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All Classical dances have common traits, such as a common terminology with minor variations, training in the guru-shishya (teacher-disciple) tradition, performance on the basis of the Ramayana, Mahabharata, and Puranic themes. In spite of these similarities, there is so much distinction that each dance is identified separately. The costumes and ornaments of dancers are according to the dance form. Each Classical Dance has different music, instruments, gestures and gatis.
All Indian classical dances are based on the rules laid down by Bharatmuni in his monumental treatise, the Natya Shastra. What we now call Bharatnatyam is the strictly traditional and purest form of classical dancing that has survived in the southern part of the Indian subcontinent in spite of centuries of social and political upheavals. This 2000 years-old art is still fresh and fascinating as it must have been when it inspired the brilliant sculptors who have left perennial records of Bharatnatyam in the magnificent temples of Tamil Nadu.
The word Bharatnatyam is itself made up of three letters Bha, Ra, and ta, which stand for Bhaava, Raga, and Taala respectively. Bhaava means expression, Raga denotes musical modes, and Taala means rhythm.
Bharatnatyam is generally performed by females only. A Bharatnatyam performance consists of six items:
1). Alarippu: A Bharatnatyam recital usually begins with Alarippu, a short invocatory piece in which the dancer pays obeisance to the guru, the Gods, and the spectators. Alarippu literally means "flowering". The dancer begins with the anjali pose of adoration, followed by gesture-patterns of petal-like symmetry, and enchanting flexions of the neck and shoulders to the accompaniment of rhythmic syllables. These movements indicate the gradual flowering or opening out of the dancer's body (like a flower) in readiness for the ensuing items. Slowly the movement (gati) becomes fast (drut), and this moment is the finest in this shortest and simplest of Bharatnatyam sequences. On a practical level, this is something of a warm-up exercise for the dancer, and for the audience an opportunity to appraise her technical skill and polish. There are no expressions of bhava (emotion) in Alarippu. It is a nritta (dance without gestures).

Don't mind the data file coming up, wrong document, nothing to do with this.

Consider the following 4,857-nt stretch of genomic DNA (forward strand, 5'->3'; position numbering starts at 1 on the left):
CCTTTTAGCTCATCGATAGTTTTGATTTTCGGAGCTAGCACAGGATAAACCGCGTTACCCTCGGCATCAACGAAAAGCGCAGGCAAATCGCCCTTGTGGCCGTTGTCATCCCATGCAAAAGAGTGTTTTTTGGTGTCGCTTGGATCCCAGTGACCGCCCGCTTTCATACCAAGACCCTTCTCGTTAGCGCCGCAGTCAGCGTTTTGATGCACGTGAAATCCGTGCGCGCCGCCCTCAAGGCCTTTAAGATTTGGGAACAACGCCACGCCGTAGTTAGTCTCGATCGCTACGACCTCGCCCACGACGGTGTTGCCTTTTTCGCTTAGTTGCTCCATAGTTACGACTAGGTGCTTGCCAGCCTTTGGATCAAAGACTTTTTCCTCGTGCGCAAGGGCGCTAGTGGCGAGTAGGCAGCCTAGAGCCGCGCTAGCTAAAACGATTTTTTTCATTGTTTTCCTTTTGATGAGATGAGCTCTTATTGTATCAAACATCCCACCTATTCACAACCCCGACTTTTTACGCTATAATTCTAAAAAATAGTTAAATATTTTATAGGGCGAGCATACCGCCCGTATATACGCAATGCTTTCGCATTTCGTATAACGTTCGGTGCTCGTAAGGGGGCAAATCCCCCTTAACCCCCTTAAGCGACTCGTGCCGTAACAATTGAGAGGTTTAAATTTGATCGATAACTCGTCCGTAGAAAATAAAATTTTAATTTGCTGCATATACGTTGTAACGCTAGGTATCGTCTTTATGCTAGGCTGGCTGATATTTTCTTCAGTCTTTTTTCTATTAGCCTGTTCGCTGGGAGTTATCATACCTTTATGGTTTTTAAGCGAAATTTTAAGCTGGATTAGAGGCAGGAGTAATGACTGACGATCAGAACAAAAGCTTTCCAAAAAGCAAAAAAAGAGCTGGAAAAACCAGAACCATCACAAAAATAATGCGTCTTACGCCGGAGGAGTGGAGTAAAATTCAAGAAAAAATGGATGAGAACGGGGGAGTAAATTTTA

2). Jatiswaram: Next item in a Bharatnatyam performance is the Jatiswaram. Jatiswaram is a more difficult item of pure dance (nritta) in which the performer weaves several patterns on a basic musical composition. Indeed, the word jatiswaram denotes a musical composition which follows the rules of the swaram (musical scales) and jati (unit of time). It is distinguished from other musical compositions by having no words of poetry (geet) in it. Because of this characteristic it does not express any bhava (emotion). It has no special mood, and its aim is pure aesthetic pleasure by the creation of forms of beauty through poses and movements in rhythm. With its continually changing rhythmic patterns, delightful diversity of musical phrasing, sculptural poses and swiftly changing steps, the Jatiswaram can be a thrilling item. The beauty of Jatiswaram is the presentation of the control over rhythm (tal) through tempo (laya), by the movements of major limbs of the body (ang-sanchalan) and feet (pada-sanchalan).
3). Shabdam: The item which follows Jatiswaram is called Shabdam. A Shabdam is a composition in Karnataka music. In Shabdam the dancer performs to a devotional song (bhakti geet) and introduces mime (performance by gestures). The miming is deliberately elementary and only the literal illustration of a theme is presented. The end sequence of this short number consists of pure dance (nritta). Shabdam has been rightly described as a "piece of abhinaya with a fringe of pure dance running all around it and between it." It is a delightful item of expressional dance (abhinaya) to the accompaniment of a song in praise of the glory of god (or a royal patron). A large number of Shabdams have been composed from time to time by various gifted composers in the Melattur village of Tanjore.